07.12.2018 | Images in Forensics | Ausgabe 2/2019
An unusual case of pulmonary fat embolism following blunt trauma
Forensic Science, Medicine and Pathology
- Danica Cvetković, Vladimir Živković, Slobodan Nikolić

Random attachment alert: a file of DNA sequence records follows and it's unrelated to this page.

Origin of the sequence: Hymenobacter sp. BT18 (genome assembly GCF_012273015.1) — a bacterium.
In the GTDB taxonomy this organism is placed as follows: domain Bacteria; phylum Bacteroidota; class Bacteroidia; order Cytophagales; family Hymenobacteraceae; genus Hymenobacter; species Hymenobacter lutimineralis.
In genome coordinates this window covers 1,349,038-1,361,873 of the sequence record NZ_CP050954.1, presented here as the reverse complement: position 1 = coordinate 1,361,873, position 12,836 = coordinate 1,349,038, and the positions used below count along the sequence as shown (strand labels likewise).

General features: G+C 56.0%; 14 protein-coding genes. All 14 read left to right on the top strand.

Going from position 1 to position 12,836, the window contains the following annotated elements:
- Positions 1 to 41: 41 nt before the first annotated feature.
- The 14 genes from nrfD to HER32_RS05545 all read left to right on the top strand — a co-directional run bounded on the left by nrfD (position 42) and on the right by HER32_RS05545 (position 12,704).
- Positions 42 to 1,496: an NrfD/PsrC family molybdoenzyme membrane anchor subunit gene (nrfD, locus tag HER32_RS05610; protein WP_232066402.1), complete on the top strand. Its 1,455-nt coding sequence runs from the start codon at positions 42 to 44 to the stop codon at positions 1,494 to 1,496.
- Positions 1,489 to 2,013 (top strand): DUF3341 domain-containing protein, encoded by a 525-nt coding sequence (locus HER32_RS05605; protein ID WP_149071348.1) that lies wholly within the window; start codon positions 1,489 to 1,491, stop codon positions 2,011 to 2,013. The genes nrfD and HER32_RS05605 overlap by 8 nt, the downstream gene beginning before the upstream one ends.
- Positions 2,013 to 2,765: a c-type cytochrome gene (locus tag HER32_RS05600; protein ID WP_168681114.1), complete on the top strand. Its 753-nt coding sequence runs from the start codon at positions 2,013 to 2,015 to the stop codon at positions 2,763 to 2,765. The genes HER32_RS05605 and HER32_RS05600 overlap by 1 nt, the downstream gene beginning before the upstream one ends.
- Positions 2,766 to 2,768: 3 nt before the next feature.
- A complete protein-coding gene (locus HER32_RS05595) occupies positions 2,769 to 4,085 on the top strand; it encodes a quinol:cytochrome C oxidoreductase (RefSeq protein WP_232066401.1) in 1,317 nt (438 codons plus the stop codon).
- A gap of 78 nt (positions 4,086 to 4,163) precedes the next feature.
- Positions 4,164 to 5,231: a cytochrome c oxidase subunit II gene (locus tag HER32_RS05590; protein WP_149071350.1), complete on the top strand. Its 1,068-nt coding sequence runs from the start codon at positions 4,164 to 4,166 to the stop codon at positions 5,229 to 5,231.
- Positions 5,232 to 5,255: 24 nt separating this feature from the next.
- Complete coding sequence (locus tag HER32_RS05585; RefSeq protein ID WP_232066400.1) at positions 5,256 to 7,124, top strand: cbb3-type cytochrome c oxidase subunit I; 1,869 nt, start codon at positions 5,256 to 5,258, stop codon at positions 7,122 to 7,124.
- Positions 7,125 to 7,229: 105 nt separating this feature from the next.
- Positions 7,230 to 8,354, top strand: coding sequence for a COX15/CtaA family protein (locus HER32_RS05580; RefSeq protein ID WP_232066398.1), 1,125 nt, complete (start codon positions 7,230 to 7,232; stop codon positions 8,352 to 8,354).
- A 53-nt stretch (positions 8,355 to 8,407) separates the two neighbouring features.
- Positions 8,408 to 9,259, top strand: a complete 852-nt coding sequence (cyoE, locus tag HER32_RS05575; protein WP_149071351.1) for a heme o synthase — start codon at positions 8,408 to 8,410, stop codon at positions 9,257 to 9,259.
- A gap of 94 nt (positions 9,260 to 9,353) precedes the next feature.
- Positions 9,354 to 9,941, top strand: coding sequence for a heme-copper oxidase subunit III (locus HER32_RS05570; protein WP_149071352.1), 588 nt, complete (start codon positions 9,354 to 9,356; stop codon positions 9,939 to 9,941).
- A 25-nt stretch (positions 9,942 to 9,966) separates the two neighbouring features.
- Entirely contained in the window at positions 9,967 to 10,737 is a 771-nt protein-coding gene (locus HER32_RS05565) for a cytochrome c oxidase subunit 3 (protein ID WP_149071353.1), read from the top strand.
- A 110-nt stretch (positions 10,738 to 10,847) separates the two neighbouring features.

Fat embolism is markedly underdiagnosed, even though it is a well-known phenomenon following fractures of the long bones, injury to subcutaneous fat tissue, rupture of a fatty liver, surgical operations on fatty tissues, septicemia, burns and barotrauma. Forensic pathologists tend to “simplify” autopsy report conclusion in cases with multiple injuries where fat embolism and exsanguination could be considered to be the concomitant causes of death. Herein we present a case of 24-year-old male who was beaten with a metal rod by several persons. On admission to hospital his vital signs and laboratory findings indicated hemorrhagic shock with gradual respiratory failure; he died 17 h after injury. On internal autopsy examination the subcutaneous tissue of the limbs and back was severely bruised, corresponding to about 35% of the body surface area. He had fractures of several small bones. Injuries of the internal organs were absent, there was no free blood in the body cavities, and all other autopsy findings were unremarkable but suggestive of a significant blood loss. Microscopic examination showed a massive pulmonary fat embolism (grade III according to Sevitt), without systemic fat embolism. The cause of death was attributed to pulmonary fat embolism combined with severe blood loss, following extensive and severe bruising of the subcutaneous tissues and bone fractures.